About Us
E Join Our Mailing List

News > Skills Blog

Michigan Breaks New Ground in Workforce Services for New Americans

  ·   By Amanda Bergson-Shilcock
Michigan Breaks New Ground in Workforce Services for New Americans

National Skills Coalition Director of Upskilling Policy Amanda Bergson-Shilcock traveled to Michigan in November for two briefings with state and local workforce staff. The briefings focused on effective strategies for serving jobseekers who are immigrants and/or English language learners.

The trip was sparked by an invitation from two state officials:  Karen Phillippi, Deputy Director of the Michigan Office for New Americans (MONA), and Stephanie Beckhorn, Senior Deputy Director for Workforce Development at the Michigan Talent Investment Agency (TIA).

Michigan is one of just a half-dozen states nationwide to have a state-level initiative focused on the integration of immigrant residents. Governor Rick Snyder (R) established MONA in 2014 via executive order. The office is led by Director Bing Goei.  In the nearly four years since MONA’s launch, the agency has implemented several skills-related initiatives, several of which are detailed below.

Lloyd Conway, Program Specialist at TIA, moderated the November briefings. A major theme of Amanda’s remarks was that program and policy interventions that address barriers faced by immigrants can also be valuable in serving other jobseekers, such as veterans or those who are returning from incarceration. Michigan has sought to serve these and other populations through a variety of efforts focused on so-called “structural unemployment.”

Amanda provided background context on the federal Workforce Innovation and Opportunity Act (WIOA) and requirements for serving English language learners under the legislation. She also shared skills policy examples from other states and localities, including Seattle’s use of Community Development Block Grant funds to support its Ready to Work program, and several states’ use of SNAP Employment & Training resources to support skill-building. Finally, attendees learned about NSC’s state policy resources on Skills Equity issues, including 50-state scans and policy toolkits.

Attendees at the briefings included staff from Michigan’s newly launched Refugee/Immigrant Navigator program, described below.

Launching Refugee/Immigrant Navigators at Local Workforce Centers

In Summer 2017, MONA used WIOA Title I Governor’s Reserve funds (sometimes called discretionary funds), paired with some state funding, to establish new Refugee/Immigrant Navigator positions in collaboration with four local workforce boards and community partners. The Navigators are modeled on an earlier state program that provided similar services to jobseekers with disabilities.

The four pilot locations include Wayne, Oakland, Macomb, and Kent counties. The locations were selected due to their relatively high concentration of refugee and immigrant Michiganders.

Navigators function as a kind of “air traffic control” for jobseekers, helping identify which publicly funded programs they qualify for and how to access them. Some participants are enrolled in WIOA Title I workforce services, while others pursue Title II adult education services or still other employment-related resources.

Michigan is the second state to use WIOA discretionary funds to support Navigators for this population, following California.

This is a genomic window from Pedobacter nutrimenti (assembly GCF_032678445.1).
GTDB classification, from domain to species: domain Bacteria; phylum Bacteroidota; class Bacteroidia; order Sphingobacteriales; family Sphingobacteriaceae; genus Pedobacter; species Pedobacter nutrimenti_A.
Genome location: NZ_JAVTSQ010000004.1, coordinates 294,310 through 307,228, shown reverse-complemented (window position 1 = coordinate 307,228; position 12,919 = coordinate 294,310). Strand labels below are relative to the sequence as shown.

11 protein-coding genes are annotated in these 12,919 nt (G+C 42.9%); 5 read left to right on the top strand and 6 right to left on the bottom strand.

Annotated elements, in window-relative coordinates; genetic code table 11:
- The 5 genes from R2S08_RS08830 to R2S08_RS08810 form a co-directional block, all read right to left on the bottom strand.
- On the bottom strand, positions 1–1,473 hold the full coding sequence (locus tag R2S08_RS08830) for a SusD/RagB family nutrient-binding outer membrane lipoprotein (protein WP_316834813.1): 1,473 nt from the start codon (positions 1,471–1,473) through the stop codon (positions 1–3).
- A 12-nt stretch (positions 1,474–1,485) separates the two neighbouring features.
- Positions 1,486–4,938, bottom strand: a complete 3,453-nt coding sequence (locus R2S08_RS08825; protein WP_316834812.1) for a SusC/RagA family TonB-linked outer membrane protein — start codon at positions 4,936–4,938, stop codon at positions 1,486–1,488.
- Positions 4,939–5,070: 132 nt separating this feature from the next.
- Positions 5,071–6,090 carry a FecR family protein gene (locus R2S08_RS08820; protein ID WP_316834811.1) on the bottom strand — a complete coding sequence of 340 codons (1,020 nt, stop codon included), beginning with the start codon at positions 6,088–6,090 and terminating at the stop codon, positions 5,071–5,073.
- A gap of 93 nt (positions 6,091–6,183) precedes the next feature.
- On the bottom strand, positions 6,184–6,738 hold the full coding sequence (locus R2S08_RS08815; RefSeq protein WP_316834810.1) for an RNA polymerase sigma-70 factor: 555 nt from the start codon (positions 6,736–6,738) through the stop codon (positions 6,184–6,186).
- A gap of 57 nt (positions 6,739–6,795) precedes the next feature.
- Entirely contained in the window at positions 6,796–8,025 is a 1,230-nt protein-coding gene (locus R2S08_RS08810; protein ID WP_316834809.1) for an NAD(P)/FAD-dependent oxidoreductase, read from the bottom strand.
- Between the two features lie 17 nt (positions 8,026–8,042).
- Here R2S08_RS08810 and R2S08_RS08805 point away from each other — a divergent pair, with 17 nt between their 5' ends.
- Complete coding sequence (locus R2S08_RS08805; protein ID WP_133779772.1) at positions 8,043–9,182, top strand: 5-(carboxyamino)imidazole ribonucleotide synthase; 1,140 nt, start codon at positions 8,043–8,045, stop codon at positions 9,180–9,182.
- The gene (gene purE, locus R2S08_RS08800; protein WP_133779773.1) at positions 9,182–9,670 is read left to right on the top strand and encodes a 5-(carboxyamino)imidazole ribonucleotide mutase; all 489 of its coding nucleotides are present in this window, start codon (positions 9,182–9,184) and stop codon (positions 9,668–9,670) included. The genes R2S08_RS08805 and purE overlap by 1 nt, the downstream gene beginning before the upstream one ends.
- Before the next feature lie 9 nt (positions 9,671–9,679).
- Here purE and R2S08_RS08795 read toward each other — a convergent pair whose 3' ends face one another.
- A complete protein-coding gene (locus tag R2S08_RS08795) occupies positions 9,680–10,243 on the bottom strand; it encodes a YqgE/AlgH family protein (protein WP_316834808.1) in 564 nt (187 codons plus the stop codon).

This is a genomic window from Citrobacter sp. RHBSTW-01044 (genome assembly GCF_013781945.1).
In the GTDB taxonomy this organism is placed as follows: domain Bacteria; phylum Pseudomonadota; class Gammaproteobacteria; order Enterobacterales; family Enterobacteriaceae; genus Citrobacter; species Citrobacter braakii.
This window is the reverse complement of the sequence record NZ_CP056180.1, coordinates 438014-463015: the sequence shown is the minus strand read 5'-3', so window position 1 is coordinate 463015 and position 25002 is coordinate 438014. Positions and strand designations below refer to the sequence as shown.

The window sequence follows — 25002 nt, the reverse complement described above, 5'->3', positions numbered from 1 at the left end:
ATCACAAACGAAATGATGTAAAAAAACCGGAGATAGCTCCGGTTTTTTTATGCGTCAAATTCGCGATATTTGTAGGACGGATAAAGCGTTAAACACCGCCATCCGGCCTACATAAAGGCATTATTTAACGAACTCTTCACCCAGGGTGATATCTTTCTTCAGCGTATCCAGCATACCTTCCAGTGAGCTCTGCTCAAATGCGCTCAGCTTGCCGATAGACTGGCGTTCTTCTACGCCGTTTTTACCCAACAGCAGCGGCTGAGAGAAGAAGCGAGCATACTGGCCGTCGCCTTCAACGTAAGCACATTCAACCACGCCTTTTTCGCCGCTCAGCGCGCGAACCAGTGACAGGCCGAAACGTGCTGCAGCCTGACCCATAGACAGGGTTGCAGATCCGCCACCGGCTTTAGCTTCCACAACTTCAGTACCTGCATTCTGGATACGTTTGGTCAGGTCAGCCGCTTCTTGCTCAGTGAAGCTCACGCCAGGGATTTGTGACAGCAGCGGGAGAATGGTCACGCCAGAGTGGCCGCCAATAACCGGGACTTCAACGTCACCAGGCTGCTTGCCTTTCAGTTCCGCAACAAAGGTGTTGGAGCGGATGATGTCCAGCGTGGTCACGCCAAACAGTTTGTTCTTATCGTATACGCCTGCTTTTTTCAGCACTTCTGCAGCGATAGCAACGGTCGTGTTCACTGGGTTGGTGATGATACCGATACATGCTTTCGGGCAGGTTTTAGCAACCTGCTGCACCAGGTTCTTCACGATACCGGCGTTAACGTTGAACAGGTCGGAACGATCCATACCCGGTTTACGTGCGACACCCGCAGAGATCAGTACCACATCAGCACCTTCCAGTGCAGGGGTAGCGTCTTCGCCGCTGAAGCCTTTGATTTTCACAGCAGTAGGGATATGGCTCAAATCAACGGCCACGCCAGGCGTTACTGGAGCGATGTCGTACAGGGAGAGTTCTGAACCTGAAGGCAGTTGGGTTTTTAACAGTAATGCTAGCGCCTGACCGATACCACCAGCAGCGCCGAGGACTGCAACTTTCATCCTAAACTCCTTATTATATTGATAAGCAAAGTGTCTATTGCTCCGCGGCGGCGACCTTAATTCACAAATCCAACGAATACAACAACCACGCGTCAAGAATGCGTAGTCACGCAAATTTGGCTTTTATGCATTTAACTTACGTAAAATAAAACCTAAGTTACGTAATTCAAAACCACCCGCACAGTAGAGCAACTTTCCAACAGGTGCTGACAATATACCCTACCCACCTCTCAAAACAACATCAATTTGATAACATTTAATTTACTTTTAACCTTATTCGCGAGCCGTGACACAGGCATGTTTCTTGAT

Expanding Adult ESOL Models

MONA funded five innovative adult English for Speakers of Other Languages (ESOL) pilot programs during 2017. Each program received a one-year grant of approximately $50,000. Funding came from the Governor’s office. The intent of the pilots was to provide in-demand English learning services that could reach under-served populations and could not easily be funded using existing state or federal ESOL funding.

Among the models funded were a contextualized ESOL program for the construction industry that also allows participants to earn an OSHA safety certification and forklift license.

Smoothing Pathways to Occupational Licensure

MONA is housed within the state Department of Licensing and Regulatory Affairs, which oversees licensing for dozens of professions and other occupations in the state. Michigan has been recognized as a national leader in helping immigrants with foreign credentials learn how they can pursue licensure in the United States.

Among MONA’s achievements are publishing a series of licensing guides to help applicants navigate the path to licensure. An initial 11 guides were developed in collaboration with the nonprofit Upwardly Global. To date, the state has now published more than 40 guides for occupations ranging from cosmetologist to accountant to mortuary science to respiratory therapist.

Assisting Immigrant Professionals to Return to their Fields

MONA’s Michigan International Talent Solutions (MITS) program provides direct assistance to immigrant jobseekers who have credentials from abroad. In addition to career coaching and job-placement assistance, MITS provides eligible candidates with an opportunity to improve their English language skills using an online tool from Education First.

As appropriate, MITS participants can also receive up to $6,000 in “re-skilling” assistance that allows them to pursue short-term training that will prepare them to use their international experience in a US context. Re-skilling vouchers can be used at US institutions such as community colleges or private training providers. Examples include training in QuickBooks software for bookkeepers or accountants, training in AutoCAD for architectural professionals, and numerous other opportunities. 

Posted In: Immigration, Adult Basic Education, Michigan